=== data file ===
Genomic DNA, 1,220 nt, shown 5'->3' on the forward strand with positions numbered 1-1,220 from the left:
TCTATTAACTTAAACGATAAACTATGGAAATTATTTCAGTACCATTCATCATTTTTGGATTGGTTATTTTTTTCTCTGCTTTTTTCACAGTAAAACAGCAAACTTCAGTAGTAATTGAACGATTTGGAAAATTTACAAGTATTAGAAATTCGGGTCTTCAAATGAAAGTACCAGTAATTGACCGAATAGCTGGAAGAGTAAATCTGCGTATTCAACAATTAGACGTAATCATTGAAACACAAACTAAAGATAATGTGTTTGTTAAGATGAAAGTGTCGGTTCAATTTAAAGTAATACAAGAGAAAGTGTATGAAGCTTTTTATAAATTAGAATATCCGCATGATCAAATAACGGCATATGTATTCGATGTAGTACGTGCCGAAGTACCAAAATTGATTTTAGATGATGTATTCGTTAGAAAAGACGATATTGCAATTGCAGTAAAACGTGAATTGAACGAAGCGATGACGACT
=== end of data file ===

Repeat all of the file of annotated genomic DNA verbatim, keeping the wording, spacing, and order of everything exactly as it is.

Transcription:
Genomic DNA, 1,220 nt, shown 5'->3' on the forward strand with positions numbered 1-1,220 from the left:
TCTATTAACTTAAACGATAAACTATGGAAATTATTTCAGTACCATTCATCATTTTTGGATTGGTTATTTTTTTCTCTGCTTTTTTCACAGTAAAACAGCAAACTTCAGTAGTAATTGAACGATTTGGAAAATTTACAAGTATTAGAAATTCGGGTCTTCAAATGAAAGTACCAGTAATTGACCGAATAGCTGGAAGAGTAAATCTGCGTATTCAACAATTAGACGTAATCATTGAAACACAAACTAAAGATAATGTGTTTGTTAAGATGAAAGTGTCGGTTCAATTTAAAGTAATACAAGAGAAAGTGTATGAAGCTTTTTATAAATTAGAATATCCGCATGATCAAATAACGGCATATGTATTCGATGTAGTACGTGCCGAAGTACCAAAATTGATTTTAGATGATGTATTCGTTAGAAAAGACGATATTGCAATTGCAGTAAAACGTGAATTGAACGAAGCGATGACGACT